PAP Member of Parliament Hri Kumar may have set the cat among the pigeons. He said in his Facebook post: “It costs much less money to get our children to speak up and speak well than to learn to play tennis or the piano.” He’s right, of course. But if he’s been to a neighbourhood school, or taken public transport when the bus or train is full of students, he’ll hear English as she’s spoken: broken.
Singaporeans generally speak broken English. Singlish-speaking parents may be able to afford English enrichment classes for their children but to expect their offspring to sound like fluent English newsreaders from one 90-minute class a week is unreal.
Chances of a child learning to speak good English is when he grows up understanding that, in his family, it is a foreign language and approaches learning it as such. (Unfortunately, English is also not taught as a foreign language in Singapore.) Values, ideas and arguments can be discussed at home in whatever language best expresses such thoughts and is truly “native” to the adults.
So it may well be Singlish — such is the product of a PAP-inspired education system that forced so-called “mother tongue” down the throats of today’s parents. Already, a majority of ethnic Chinese teachers in our schools chat away in Mandarin outside of the classroom — no wonder our young are learning hodge-podge English: many of their teachers have no confidence themselves in the language!
If students hail from Singlish-speaking homes, what chance have they got to learn to speak up and speak out in good English when teachers themselves speak Singlish?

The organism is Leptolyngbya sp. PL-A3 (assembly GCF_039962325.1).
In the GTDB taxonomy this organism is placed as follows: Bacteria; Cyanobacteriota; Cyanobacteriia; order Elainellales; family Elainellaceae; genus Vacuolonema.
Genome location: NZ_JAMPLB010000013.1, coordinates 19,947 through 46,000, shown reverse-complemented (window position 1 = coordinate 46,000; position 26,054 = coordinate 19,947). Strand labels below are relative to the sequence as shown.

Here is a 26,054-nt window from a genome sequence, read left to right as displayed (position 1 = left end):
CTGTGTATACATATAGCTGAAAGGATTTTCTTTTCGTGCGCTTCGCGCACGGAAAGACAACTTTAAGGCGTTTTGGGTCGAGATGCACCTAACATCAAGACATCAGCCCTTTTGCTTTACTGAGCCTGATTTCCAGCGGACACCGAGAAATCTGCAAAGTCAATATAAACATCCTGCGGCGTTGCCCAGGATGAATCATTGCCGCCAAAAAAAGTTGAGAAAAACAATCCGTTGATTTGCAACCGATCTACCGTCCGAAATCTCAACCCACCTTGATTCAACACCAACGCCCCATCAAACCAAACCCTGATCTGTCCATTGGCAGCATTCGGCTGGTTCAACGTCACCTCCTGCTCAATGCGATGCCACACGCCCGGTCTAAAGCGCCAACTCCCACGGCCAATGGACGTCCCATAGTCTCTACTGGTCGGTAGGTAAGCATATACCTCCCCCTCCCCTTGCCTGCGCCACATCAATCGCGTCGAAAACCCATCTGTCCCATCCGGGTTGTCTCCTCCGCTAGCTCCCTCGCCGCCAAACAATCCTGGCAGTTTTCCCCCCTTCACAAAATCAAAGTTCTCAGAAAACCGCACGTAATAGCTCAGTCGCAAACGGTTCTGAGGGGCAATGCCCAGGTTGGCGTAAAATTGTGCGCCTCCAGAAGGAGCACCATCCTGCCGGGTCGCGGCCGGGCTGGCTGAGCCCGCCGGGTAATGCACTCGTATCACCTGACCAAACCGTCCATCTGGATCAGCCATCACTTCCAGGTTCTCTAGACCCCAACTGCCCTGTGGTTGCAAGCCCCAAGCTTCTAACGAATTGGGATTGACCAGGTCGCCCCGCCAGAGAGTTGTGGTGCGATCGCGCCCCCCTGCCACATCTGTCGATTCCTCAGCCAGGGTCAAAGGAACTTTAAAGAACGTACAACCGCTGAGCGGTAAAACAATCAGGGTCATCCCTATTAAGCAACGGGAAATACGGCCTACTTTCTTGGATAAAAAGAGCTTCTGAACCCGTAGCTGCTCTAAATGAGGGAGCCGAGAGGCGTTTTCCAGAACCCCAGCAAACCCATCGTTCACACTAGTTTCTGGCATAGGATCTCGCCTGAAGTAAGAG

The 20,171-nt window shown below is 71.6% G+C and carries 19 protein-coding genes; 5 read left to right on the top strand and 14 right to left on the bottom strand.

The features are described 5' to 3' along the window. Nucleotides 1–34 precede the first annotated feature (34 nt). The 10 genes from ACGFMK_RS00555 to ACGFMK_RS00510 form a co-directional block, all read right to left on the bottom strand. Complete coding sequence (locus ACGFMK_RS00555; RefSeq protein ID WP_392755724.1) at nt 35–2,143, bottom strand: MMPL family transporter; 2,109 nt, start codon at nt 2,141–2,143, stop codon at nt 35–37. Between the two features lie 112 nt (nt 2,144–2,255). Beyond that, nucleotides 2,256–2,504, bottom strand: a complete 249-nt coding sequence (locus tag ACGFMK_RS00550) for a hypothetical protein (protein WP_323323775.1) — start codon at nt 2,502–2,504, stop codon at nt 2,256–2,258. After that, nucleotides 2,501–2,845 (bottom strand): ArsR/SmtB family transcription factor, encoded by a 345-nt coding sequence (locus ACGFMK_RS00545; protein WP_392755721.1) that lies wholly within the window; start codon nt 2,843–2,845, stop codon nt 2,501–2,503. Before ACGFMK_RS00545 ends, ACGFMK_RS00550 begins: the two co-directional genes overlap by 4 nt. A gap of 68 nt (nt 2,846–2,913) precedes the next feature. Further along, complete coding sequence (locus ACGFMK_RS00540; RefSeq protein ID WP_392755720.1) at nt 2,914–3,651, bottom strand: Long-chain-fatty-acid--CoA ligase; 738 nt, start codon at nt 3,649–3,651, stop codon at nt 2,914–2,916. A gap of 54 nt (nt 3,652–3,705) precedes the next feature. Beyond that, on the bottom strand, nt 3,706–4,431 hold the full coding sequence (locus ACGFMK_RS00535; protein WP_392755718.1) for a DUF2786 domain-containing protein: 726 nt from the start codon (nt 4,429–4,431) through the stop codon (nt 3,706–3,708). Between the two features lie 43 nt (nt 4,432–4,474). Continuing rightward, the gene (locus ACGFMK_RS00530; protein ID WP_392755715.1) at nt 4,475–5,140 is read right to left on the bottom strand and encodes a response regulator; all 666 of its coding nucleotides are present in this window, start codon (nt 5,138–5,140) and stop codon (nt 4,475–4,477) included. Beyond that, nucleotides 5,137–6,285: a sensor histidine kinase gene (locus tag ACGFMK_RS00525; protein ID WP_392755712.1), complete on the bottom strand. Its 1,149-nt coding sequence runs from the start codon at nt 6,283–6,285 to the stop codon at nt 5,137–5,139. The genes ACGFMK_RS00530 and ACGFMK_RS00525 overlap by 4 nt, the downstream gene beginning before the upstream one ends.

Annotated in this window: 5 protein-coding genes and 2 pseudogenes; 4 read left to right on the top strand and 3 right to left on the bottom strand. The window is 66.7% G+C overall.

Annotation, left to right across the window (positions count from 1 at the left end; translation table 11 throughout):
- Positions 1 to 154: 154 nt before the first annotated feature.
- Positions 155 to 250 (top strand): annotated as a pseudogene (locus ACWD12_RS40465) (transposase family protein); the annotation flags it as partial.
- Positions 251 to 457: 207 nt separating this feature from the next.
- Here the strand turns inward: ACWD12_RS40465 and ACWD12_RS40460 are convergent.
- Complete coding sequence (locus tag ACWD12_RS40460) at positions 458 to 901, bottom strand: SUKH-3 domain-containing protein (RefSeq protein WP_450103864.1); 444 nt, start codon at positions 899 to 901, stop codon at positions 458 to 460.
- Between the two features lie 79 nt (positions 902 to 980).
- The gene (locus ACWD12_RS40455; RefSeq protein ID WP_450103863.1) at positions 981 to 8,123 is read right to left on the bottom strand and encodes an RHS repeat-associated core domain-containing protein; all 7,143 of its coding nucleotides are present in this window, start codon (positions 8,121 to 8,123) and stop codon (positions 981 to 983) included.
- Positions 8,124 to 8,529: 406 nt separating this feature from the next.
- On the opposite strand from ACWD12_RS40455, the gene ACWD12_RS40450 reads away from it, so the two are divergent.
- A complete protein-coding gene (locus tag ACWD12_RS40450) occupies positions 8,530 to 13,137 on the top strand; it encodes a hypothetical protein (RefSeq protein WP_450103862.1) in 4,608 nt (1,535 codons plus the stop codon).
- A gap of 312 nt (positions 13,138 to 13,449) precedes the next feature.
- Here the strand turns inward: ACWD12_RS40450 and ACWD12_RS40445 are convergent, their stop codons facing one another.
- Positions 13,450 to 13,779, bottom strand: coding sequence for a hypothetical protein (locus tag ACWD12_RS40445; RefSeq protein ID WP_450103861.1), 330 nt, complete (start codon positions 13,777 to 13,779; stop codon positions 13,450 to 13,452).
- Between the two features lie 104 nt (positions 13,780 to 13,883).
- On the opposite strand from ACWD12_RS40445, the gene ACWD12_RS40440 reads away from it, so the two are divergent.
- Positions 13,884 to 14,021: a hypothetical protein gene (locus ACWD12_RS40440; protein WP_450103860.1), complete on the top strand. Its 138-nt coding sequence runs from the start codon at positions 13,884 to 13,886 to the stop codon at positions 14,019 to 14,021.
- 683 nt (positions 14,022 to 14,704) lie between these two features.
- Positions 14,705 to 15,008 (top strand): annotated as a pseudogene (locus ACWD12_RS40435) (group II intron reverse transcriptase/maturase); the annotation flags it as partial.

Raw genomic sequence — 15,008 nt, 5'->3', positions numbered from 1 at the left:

Hri Kumar may not be aware that the fear of public speaking — in any language — is the biggest fear among most people in the world. American comedian Jerry Seinfeld once made a joke about this: He said that most people (the often cited statistic is 75 per cent) at a funeral would rather be in the casket than be giving a eulogy!
I enjoy watching the Singapore National Science Challenge on Channel 5. Part of the score requires teams to explain an experiment proving a scientific point to a panel of judges. The finalists are always students from the top schools (Raffles Girls won the last competition). It is clear from their presentations that they have the knowledge (as the Programme for International Student Assssment, Pisa, in which Singapore topped, showed), but frankly, each of the finalist teams could have done with some training in public speaking.
Hri Kumar wants our students to learn a skill that will benefit them for the rest of their lives. The most basic of this is to speak up and make sense. As a debate coach, one of the skills I found hardest to teach was to get the debaters to speak from notes, not speeches written-up. A debate, I said, is not a reading competition, but one in which speakers try and persuade the judges and audience of their point of view. More Members of Parliament should try doing that.